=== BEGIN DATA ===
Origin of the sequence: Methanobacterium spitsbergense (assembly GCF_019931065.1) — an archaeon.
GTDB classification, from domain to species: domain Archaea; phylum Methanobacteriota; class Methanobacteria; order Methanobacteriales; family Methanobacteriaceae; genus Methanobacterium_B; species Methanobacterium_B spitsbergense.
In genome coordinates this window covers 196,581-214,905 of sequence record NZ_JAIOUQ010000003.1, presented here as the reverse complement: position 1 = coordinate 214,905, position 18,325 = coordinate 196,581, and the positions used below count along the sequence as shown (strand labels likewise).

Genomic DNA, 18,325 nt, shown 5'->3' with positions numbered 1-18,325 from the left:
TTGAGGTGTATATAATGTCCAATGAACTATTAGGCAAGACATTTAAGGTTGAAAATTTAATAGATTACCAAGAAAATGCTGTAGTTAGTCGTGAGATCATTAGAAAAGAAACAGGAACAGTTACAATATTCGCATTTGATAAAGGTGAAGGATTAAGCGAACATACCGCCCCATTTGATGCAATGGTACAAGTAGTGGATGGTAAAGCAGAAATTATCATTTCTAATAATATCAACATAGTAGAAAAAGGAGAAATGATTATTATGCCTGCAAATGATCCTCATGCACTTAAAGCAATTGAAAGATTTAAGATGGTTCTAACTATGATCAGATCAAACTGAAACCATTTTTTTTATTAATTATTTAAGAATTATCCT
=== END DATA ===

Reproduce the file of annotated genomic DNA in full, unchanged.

Origin of the sequence: Methanobacterium spitsbergense (assembly GCF_019931065.1) — an archaeon.
GTDB classification, from domain to species: domain Archaea; phylum Methanobacteriota; class Methanobacteria; order Methanobacteriales; family Methanobacteriaceae; genus Methanobacterium_B; species Methanobacterium_B spitsbergense.
In genome coordinates this window covers 196,581-214,905 of sequence record NZ_JAIOUQ010000003.1, presented here as the reverse complement: position 1 = coordinate 214,905, position 18,325 = coordinate 196,581, and the positions used below count along the sequence as shown (strand labels likewise).

Genomic DNA, 18,325 nt, shown 5'->3' with positions numbered 1-18,325 from the left:
TTGAGGTGTATATAATGTCCAATGAACTATTAGGCAAGACATTTAAGGTTGAAAATTTAATAGATTACCAAGAAAATGCTGTAGTTAGTCGTGAGATCATTAGAAAAGAAACAGGAACAGTTACAATATTCGCATTTGATAAAGGTGAAGGATTAAGCGAACATACCGCCCCATTTGATGCAATGGTACAAGTAGTGGATGGTAAAGCAGAAATTATCATTTCTAATAATATCAACATAGTAGAAAAAGGAGAAATGATTATTATGCCTGCAAATGATCCTCATGCACTTAAAGCAATTGAAAGATTTAAGATGGTTCTAACTATGATCAGATCAAACTGAAACCATTTTTTTTATTAATTATTTAAGAATTATCCT